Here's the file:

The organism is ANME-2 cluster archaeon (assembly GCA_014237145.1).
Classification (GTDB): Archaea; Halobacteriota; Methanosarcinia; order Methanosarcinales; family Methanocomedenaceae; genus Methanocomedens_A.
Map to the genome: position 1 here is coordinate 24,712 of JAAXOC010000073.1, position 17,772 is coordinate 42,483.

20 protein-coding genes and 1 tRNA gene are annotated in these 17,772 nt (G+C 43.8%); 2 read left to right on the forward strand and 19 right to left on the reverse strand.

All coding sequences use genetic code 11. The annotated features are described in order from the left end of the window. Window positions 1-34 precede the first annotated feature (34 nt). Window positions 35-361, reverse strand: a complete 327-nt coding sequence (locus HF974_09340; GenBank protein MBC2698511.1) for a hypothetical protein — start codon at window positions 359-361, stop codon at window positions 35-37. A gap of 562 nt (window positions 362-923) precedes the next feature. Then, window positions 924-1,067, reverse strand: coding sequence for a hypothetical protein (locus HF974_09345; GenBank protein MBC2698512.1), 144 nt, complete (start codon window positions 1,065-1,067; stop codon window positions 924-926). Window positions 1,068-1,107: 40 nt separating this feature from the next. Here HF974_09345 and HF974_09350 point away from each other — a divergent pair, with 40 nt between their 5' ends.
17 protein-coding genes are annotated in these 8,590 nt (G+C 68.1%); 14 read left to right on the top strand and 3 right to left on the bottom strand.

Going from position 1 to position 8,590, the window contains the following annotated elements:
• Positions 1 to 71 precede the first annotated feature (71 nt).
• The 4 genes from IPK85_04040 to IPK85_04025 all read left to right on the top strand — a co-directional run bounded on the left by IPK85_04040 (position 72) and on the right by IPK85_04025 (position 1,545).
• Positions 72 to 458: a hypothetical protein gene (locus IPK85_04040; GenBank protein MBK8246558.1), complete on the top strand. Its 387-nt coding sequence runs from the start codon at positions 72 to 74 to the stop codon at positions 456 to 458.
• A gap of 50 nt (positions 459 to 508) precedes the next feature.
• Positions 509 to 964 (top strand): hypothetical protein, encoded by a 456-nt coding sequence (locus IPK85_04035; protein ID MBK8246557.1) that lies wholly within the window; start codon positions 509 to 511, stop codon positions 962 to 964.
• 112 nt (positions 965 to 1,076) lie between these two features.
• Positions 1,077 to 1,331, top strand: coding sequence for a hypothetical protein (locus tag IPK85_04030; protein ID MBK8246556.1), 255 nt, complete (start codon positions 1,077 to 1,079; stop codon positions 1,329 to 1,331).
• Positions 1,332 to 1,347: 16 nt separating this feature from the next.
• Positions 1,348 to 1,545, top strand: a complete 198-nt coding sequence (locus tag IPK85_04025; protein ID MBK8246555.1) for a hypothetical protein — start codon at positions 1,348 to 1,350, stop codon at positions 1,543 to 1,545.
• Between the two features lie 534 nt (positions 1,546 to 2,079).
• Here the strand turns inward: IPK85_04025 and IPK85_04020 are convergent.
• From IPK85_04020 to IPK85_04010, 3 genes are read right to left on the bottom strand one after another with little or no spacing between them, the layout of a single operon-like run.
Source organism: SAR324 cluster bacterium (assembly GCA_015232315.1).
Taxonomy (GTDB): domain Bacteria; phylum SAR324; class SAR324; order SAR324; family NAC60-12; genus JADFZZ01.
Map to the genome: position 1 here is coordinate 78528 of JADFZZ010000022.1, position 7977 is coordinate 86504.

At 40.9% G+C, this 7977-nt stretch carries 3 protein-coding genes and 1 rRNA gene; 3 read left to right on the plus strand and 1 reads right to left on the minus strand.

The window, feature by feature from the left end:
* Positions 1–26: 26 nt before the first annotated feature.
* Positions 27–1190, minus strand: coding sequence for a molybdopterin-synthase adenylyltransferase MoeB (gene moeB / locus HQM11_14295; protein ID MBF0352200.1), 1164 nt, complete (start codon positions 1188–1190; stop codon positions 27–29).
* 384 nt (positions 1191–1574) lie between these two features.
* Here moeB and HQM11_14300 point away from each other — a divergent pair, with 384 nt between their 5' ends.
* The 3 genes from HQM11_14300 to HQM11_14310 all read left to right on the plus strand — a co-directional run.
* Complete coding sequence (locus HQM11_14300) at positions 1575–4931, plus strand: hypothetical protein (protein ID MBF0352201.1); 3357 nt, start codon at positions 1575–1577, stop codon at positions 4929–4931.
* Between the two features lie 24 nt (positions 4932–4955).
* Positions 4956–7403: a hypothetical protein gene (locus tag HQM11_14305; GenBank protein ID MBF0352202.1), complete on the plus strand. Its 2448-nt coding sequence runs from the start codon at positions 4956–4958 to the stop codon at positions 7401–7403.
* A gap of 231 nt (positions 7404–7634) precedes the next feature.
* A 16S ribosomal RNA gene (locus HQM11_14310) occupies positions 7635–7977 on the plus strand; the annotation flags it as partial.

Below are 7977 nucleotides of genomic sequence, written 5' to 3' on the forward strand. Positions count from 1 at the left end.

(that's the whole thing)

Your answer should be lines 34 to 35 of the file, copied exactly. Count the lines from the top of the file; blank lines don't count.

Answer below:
* A 16S ribosomal RNA gene (locus HQM11_14310) occupies positions 7635–7977 on the plus strand; the annotation flags it as partial.

Below are 7977 nucleotides of genomic sequence, written 5' to 3' on the forward strand. Positions count from 1 at the left end.